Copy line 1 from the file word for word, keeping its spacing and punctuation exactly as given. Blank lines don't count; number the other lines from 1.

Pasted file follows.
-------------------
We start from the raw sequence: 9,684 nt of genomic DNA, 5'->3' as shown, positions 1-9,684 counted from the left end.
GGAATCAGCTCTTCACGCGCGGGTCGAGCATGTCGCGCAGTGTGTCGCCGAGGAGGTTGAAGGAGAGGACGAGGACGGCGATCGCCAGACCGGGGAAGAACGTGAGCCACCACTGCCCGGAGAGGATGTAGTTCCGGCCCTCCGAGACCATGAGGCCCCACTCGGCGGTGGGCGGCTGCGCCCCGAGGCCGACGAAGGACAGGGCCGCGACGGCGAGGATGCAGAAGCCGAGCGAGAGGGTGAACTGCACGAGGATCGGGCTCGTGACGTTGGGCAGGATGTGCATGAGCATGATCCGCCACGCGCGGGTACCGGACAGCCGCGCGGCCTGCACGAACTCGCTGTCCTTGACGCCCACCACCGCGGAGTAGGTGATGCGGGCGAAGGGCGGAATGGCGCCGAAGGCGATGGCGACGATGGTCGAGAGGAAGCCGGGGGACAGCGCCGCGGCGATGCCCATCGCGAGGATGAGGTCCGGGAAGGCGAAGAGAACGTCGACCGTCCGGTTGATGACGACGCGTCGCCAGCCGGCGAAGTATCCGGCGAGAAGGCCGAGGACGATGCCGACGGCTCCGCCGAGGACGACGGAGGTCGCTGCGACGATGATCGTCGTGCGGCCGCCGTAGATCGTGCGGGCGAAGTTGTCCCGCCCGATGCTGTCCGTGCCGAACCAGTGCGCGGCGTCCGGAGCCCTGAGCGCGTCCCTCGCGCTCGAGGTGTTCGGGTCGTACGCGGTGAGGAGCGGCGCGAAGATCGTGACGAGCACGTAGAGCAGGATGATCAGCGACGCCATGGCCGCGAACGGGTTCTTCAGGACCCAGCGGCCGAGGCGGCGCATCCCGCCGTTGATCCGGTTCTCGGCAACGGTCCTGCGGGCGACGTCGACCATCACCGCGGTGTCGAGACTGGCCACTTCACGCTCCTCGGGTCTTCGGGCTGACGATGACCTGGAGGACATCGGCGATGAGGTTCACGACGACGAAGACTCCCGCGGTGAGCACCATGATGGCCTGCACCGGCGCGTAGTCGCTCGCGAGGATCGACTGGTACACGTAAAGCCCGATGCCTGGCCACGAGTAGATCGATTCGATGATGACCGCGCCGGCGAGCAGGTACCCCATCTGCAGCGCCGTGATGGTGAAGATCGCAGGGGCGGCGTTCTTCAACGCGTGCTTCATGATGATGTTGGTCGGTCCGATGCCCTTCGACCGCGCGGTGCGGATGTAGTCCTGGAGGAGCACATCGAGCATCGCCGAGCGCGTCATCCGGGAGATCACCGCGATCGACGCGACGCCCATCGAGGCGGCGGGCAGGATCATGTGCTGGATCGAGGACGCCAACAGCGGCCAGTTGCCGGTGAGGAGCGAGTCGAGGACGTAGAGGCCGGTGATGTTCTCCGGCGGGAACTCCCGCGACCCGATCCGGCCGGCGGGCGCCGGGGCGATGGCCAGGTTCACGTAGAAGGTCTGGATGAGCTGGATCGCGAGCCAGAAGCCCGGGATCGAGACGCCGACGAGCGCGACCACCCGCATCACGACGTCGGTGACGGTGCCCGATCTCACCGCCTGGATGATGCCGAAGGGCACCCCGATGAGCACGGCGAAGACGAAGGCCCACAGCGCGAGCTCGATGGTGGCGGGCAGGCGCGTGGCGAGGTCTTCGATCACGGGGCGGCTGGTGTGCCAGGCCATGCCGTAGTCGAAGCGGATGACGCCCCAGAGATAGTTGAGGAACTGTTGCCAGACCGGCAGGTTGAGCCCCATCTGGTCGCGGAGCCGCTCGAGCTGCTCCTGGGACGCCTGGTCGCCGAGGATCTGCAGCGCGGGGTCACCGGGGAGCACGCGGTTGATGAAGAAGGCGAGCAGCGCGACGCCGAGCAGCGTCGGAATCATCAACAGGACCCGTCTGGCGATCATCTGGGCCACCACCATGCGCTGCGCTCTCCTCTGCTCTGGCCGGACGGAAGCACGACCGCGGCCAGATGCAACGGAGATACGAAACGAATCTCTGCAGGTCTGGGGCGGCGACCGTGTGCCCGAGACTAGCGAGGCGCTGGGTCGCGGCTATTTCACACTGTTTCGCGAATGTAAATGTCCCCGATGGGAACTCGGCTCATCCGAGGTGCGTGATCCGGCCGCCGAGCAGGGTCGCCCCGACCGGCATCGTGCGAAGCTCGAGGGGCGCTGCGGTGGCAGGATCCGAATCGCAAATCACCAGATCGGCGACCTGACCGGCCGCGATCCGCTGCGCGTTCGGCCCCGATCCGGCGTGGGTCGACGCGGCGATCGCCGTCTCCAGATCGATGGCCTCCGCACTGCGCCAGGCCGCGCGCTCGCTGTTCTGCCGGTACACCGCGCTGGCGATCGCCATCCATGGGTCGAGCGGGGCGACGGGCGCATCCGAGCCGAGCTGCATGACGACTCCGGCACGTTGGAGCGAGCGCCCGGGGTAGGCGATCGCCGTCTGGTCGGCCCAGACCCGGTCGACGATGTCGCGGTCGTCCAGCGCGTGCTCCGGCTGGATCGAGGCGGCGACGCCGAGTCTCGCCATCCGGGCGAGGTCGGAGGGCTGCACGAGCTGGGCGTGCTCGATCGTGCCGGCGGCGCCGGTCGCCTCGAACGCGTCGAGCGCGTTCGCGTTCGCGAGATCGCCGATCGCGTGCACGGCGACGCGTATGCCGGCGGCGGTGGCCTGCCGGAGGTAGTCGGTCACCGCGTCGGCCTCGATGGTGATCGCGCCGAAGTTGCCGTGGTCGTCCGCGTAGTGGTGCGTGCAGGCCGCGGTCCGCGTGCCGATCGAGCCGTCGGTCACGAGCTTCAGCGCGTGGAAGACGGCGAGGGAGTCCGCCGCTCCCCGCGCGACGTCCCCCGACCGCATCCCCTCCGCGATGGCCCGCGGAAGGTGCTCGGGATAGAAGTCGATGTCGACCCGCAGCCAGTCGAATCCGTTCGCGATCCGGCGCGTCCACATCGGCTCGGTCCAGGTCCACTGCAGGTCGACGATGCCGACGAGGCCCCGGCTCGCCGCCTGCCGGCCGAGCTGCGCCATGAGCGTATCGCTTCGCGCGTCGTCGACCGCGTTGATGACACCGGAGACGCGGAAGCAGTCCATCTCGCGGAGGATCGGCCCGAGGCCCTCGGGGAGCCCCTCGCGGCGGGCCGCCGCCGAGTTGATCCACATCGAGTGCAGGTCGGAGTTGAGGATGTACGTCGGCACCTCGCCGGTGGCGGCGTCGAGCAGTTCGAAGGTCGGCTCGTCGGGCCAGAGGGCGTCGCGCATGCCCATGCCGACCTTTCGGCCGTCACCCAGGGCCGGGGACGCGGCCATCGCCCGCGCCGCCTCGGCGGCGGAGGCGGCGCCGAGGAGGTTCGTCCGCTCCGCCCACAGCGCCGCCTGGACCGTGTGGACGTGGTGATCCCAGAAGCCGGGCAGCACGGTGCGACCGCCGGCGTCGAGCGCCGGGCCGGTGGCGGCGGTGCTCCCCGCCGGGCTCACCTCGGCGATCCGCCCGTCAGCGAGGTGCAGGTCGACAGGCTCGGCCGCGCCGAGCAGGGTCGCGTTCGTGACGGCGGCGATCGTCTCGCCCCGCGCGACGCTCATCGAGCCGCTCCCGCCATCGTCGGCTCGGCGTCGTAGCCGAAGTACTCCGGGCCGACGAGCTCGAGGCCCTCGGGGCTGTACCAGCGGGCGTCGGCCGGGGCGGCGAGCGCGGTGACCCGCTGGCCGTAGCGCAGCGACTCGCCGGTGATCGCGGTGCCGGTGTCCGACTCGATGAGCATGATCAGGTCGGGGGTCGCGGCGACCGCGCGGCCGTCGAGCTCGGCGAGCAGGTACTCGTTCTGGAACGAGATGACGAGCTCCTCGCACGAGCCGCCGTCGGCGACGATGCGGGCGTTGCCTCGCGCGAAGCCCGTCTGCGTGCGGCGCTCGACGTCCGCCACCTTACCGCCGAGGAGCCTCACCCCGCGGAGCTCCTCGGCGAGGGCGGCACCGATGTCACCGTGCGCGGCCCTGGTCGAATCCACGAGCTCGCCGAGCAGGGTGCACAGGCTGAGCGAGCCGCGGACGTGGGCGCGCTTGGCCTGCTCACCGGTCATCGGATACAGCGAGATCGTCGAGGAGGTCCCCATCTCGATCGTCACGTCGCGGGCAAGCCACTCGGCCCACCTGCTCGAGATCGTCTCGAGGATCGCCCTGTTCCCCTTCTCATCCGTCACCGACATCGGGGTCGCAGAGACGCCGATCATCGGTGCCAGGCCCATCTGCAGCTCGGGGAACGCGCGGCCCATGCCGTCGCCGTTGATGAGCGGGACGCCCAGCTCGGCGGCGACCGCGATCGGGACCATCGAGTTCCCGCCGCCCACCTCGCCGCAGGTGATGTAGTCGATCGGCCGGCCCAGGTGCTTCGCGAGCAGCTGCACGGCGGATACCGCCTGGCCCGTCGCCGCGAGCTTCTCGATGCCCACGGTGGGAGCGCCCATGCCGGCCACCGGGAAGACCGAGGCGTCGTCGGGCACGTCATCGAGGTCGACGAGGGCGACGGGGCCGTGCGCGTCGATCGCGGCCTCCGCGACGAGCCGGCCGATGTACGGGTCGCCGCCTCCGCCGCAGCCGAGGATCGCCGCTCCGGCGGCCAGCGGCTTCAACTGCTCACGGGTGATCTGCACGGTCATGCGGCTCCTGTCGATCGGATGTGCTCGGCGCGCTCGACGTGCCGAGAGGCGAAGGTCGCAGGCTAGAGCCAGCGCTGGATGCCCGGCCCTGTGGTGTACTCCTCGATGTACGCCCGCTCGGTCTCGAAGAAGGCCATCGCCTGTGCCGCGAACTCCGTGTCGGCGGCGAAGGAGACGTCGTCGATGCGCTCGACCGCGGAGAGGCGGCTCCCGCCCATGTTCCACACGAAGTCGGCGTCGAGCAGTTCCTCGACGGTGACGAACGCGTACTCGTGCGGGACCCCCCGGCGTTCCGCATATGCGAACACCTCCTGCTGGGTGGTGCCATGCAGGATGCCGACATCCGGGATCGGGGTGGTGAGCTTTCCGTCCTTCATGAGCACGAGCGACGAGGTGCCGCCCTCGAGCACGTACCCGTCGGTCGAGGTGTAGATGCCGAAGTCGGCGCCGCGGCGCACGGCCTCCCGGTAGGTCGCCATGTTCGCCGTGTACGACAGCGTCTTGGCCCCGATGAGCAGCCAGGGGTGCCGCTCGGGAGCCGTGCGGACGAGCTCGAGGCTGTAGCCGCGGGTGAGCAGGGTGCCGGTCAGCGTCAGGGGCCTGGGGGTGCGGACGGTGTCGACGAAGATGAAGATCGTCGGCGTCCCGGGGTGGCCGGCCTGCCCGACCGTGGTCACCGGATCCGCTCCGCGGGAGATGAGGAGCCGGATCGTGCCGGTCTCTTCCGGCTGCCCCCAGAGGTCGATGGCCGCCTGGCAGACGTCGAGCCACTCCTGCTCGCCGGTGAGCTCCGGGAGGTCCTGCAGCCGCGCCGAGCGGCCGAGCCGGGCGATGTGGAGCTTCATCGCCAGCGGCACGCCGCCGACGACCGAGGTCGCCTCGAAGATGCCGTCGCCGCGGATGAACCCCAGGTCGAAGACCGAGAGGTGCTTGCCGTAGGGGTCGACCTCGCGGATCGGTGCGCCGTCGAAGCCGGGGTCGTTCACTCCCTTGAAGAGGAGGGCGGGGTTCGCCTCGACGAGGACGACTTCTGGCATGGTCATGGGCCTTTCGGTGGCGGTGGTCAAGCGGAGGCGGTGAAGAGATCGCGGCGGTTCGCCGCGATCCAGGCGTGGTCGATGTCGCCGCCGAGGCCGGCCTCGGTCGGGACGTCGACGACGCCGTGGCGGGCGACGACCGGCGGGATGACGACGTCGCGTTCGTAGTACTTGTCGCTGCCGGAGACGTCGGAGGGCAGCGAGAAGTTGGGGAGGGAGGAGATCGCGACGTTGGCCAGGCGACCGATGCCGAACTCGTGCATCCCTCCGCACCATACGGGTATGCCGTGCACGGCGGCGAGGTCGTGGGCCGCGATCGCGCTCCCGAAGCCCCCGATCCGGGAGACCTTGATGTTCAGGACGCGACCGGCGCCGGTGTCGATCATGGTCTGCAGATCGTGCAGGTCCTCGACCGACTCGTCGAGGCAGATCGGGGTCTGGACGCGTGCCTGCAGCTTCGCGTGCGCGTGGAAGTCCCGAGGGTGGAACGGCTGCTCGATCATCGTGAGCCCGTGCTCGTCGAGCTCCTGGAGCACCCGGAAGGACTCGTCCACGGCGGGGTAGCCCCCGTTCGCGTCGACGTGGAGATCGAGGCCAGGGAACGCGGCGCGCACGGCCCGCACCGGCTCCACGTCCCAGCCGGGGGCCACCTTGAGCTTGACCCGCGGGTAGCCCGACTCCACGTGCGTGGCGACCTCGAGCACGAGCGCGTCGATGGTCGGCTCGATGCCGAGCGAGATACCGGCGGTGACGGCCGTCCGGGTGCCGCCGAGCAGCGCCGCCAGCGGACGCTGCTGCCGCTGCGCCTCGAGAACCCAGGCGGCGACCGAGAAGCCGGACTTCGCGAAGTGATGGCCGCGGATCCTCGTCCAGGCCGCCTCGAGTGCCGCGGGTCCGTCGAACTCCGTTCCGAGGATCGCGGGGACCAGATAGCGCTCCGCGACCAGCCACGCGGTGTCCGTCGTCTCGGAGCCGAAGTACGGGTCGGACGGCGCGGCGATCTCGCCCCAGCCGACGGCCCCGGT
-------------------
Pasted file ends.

We start from the raw sequence: 9,684 nt of genomic DNA, 5'->3' as shown, positions 1-9,684 counted from the left end.